German automaker Daimler AG said net profit fell 16 percent in the third quarter to euro1.36 billion ($1.9 billion) as a troubled economy in Europe and model changeover costs held back earnings at its mainstay Mercedes-Benz division.
Company revenue rose 9 percent to euro26.4 billion ($36.8 billion) and the Mercedes division hit a record for unit sales in the quarter with 315,400 worldwide.
But the company pointed to growing headwinds from Europe's debt crisis and an increasingly unstable global economic environment.
For the company as a whole, revenue from Western Europe rose a bare 1 percent and fell by 2 percent in the United states.
"In Western Europe ... there is little sign of any significant growth impetus," the company said Thursday in the earnings report, citing the impact on confidence of the crisis over too much debt in some European countries.
Emerging markets are seeing slowing and more uneven growth as central banks in those countries raise interest rates to combat inflation, the company said. China's auto market continues to grow, but vehicle registrations fell in India and growth slowed in Brazil.
Earnings from Mercedes-Benz, measured before interest and taxes, fell 15 percent to euro1.11 billion due to "a number of factors with negative impact on earnings." Those included upcoming model changeovers, higher raw-material costs, and increases in research and development expenses.
CEO Dieter Zetsche, who also heads the Mercedes division, said the company remained on course and reaffirmed its profit target for the year, saying operating earnings would show a "very significant" increase over last year.
"Daimler operated very successfully also in the third quarter," Zetsche said in a statement. "All the divisions are pursuing their goals very consistently and are right on track."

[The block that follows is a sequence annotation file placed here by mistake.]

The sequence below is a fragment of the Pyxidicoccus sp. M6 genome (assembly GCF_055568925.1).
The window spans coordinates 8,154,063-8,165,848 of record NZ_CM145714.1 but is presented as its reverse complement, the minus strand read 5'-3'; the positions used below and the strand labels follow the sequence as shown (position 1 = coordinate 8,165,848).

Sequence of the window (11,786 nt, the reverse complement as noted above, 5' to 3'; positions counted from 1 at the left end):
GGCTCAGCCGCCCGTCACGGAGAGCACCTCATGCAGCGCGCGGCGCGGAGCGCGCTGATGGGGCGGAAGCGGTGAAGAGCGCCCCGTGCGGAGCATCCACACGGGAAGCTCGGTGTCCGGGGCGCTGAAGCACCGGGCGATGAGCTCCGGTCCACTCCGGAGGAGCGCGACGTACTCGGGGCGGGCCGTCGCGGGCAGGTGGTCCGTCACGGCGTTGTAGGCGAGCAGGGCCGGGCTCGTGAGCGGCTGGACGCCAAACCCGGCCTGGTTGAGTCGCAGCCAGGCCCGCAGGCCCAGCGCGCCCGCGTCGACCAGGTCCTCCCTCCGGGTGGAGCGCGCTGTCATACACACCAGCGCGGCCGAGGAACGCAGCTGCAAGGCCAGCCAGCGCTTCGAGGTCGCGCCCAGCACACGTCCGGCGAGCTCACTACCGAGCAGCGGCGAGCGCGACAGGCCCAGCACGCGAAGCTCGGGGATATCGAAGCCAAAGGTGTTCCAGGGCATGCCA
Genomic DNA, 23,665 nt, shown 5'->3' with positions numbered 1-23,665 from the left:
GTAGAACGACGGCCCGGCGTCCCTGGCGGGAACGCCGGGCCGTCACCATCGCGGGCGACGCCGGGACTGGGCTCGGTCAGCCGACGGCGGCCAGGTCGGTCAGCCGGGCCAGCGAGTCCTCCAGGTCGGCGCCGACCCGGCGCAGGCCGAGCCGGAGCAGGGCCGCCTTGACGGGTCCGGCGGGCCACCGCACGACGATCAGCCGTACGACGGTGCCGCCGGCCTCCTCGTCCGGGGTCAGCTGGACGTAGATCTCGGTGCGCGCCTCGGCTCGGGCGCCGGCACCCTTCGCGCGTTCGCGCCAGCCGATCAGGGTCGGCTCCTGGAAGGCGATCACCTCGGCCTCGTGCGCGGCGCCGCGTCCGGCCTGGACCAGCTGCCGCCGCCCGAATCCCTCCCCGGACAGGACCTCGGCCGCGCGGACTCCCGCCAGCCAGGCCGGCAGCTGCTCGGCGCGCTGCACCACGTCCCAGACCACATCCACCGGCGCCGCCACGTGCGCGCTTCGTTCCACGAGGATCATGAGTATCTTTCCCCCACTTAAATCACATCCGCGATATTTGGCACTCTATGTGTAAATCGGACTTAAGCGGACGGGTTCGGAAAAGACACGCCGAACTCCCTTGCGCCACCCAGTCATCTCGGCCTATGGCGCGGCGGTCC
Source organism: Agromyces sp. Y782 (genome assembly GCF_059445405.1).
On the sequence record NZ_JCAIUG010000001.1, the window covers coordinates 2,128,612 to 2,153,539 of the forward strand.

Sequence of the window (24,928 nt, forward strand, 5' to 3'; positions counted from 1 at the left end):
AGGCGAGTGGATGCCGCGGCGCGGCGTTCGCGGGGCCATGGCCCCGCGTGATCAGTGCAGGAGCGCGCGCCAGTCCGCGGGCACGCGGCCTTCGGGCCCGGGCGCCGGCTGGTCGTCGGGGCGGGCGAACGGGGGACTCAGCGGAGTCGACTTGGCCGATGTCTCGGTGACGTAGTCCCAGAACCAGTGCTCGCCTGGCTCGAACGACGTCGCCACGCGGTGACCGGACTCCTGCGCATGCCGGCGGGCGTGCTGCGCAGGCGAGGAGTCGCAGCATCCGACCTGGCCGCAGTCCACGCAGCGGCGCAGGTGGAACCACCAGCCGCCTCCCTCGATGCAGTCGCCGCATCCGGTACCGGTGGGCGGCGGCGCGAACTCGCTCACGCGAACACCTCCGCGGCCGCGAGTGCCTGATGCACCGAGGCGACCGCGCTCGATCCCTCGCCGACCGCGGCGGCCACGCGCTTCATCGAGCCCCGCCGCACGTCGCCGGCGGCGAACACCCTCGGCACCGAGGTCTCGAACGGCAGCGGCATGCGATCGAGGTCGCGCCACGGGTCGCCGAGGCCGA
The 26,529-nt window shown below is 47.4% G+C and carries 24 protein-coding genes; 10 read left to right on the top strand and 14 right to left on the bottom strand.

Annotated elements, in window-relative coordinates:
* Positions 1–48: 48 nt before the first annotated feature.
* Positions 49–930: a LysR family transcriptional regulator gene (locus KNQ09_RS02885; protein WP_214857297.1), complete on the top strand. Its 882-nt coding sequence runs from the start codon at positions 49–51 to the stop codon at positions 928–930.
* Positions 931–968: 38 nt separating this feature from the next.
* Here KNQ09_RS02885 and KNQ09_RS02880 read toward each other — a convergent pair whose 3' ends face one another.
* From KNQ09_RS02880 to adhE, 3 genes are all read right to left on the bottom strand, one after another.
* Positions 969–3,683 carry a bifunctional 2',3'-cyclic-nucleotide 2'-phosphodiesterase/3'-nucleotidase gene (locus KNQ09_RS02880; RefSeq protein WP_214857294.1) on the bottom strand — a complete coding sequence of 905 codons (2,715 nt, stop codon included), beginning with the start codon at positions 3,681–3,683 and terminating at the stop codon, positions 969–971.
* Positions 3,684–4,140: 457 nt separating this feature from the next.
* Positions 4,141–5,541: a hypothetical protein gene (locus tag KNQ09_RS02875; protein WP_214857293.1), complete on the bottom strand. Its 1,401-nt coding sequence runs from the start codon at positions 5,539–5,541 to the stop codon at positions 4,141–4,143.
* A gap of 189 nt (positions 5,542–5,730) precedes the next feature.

The company missed estimates from analysts surveyed by Factset of euro1.40 billion, in part because it took a writedown of euro110 million ($153 million) for its investment in Renault and another, euro23 million ($32 million) charge for its investment in Russia's Kamaz because both companies' share prices have taken a sharp fall.
Analyst Max Warburton at Bernstein Research wrote that "these are solid results, but obviously slightly light versus consensus."
He said Mercedes profit margins were good at over 8 percent but after 10 percent in the first half, "they're not standout" _ especially as competitors BMW AG and VW's Audi run at double-digit margins.
Mercedes sold a record 337,200 vehicles globally in the quarter, but upcoming model changes in the B-Class and M-Class models held sales in Western Europe below last year's level, and sales in the U.S. came in 200 units under last year's level of 55,100. China showed strong growth, as that market passed the United States in unit sales with 56,000 vehicles, up from 39,200 the year before.
The company said the global economy was still growing but had entered "rough waters" marked by sudden swings on financial markets and concerns about high levels of government debt in the U.S. and the euro currency zone that were weighing on confidence. Europe's debt crisis and attempts to cut government spending in indebted countries "are an increasing burden on economic developments."
Eurozone leaders arrived at a deal early Thursday to reduce Greece's debt by having banks holding the country's bonds take larger losses, but spending reductions in Greece and other countries with high debts such as Ireland, Portugal, and Spain continue to weigh on those economies.
(This version CORRECTS writedown figures for Renault and Kamaz.)